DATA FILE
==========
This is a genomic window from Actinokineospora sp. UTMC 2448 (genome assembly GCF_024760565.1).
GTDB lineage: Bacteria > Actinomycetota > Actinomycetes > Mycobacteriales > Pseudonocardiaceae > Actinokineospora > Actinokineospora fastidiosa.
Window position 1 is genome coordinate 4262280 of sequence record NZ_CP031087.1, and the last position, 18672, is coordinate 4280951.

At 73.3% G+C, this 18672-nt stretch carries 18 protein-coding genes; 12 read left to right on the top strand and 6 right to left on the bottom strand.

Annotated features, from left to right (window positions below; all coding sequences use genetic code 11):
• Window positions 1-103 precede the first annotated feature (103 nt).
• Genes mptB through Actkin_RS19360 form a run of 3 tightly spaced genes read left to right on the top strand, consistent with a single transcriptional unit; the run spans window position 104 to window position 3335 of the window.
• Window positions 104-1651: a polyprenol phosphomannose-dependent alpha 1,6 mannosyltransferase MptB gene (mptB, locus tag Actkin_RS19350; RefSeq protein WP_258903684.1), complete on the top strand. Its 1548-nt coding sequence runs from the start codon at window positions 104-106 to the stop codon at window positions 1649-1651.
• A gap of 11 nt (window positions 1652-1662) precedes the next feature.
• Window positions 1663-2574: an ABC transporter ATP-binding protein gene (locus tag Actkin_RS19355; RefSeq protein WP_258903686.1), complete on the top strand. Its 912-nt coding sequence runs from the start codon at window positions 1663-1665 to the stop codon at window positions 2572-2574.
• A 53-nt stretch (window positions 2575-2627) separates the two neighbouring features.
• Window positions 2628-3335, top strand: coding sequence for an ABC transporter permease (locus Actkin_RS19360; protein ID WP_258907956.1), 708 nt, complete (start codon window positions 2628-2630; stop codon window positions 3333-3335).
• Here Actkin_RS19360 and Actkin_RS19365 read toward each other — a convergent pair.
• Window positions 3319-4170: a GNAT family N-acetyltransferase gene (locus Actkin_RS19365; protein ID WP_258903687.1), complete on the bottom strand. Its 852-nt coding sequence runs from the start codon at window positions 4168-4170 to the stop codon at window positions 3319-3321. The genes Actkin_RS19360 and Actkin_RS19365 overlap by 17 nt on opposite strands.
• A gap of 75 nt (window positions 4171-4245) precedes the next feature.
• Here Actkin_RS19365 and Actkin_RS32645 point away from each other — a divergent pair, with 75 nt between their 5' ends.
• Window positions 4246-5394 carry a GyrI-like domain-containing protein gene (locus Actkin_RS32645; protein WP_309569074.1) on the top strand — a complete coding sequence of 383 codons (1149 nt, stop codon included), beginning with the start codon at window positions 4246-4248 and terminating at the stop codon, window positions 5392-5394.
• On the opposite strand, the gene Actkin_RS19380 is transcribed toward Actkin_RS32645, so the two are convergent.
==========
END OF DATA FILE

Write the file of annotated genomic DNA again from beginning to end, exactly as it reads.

This is a genomic window from Actinokineospora sp. UTMC 2448 (genome assembly GCF_024760565.1).
GTDB lineage: Bacteria > Actinomycetota > Actinomycetes > Mycobacteriales > Pseudonocardiaceae > Actinokineospora > Actinokineospora fastidiosa.
Window position 1 is genome coordinate 4262280 of sequence record NZ_CP031087.1, and the last position, 18672, is coordinate 4280951.

At 73.3% G+C, this 18672-nt stretch carries 18 protein-coding genes; 12 read left to right on the top strand and 6 right to left on the bottom strand.

Annotated features, from left to right (window positions below; all coding sequences use genetic code 11):
• Window positions 1-103 precede the first annotated feature (103 nt).
• Genes mptB through Actkin_RS19360 form a run of 3 tightly spaced genes read left to right on the top strand, consistent with a single transcriptional unit; the run spans window position 104 to window position 3335 of the window.
• Window positions 104-1651: a polyprenol phosphomannose-dependent alpha 1,6 mannosyltransferase MptB gene (mptB, locus tag Actkin_RS19350; RefSeq protein WP_258903684.1), complete on the top strand. Its 1548-nt coding sequence runs from the start codon at window positions 104-106 to the stop codon at window positions 1649-1651.
• A gap of 11 nt (window positions 1652-1662) precedes the next feature.
• Window positions 1663-2574: an ABC transporter ATP-binding protein gene (locus tag Actkin_RS19355; RefSeq protein WP_258903686.1), complete on the top strand. Its 912-nt coding sequence runs from the start codon at window positions 1663-1665 to the stop codon at window positions 2572-2574.
• A 53-nt stretch (window positions 2575-2627) separates the two neighbouring features.
• Window positions 2628-3335, top strand: coding sequence for an ABC transporter permease (locus Actkin_RS19360; protein ID WP_258907956.1), 708 nt, complete (start codon window positions 2628-2630; stop codon window positions 3333-3335).
• Here Actkin_RS19360 and Actkin_RS19365 read toward each other — a convergent pair.
• Window positions 3319-4170: a GNAT family N-acetyltransferase gene (locus Actkin_RS19365; protein ID WP_258903687.1), complete on the bottom strand. Its 852-nt coding sequence runs from the start codon at window positions 4168-4170 to the stop codon at window positions 3319-3321. The genes Actkin_RS19360 and Actkin_RS19365 overlap by 17 nt on opposite strands.
• A gap of 75 nt (window positions 4171-4245) precedes the next feature.
• Here Actkin_RS19365 and Actkin_RS32645 point away from each other — a divergent pair, with 75 nt between their 5' ends.
• Window positions 4246-5394 carry a GyrI-like domain-containing protein gene (locus Actkin_RS32645; protein WP_309569074.1) on the top strand — a complete coding sequence of 383 codons (1149 nt, stop codon included), beginning with the start codon at window positions 4246-4248 and terminating at the stop codon, window positions 5392-5394.
• On the opposite strand, the gene Actkin_RS19380 is transcribed toward Actkin_RS32645, so the two are convergent.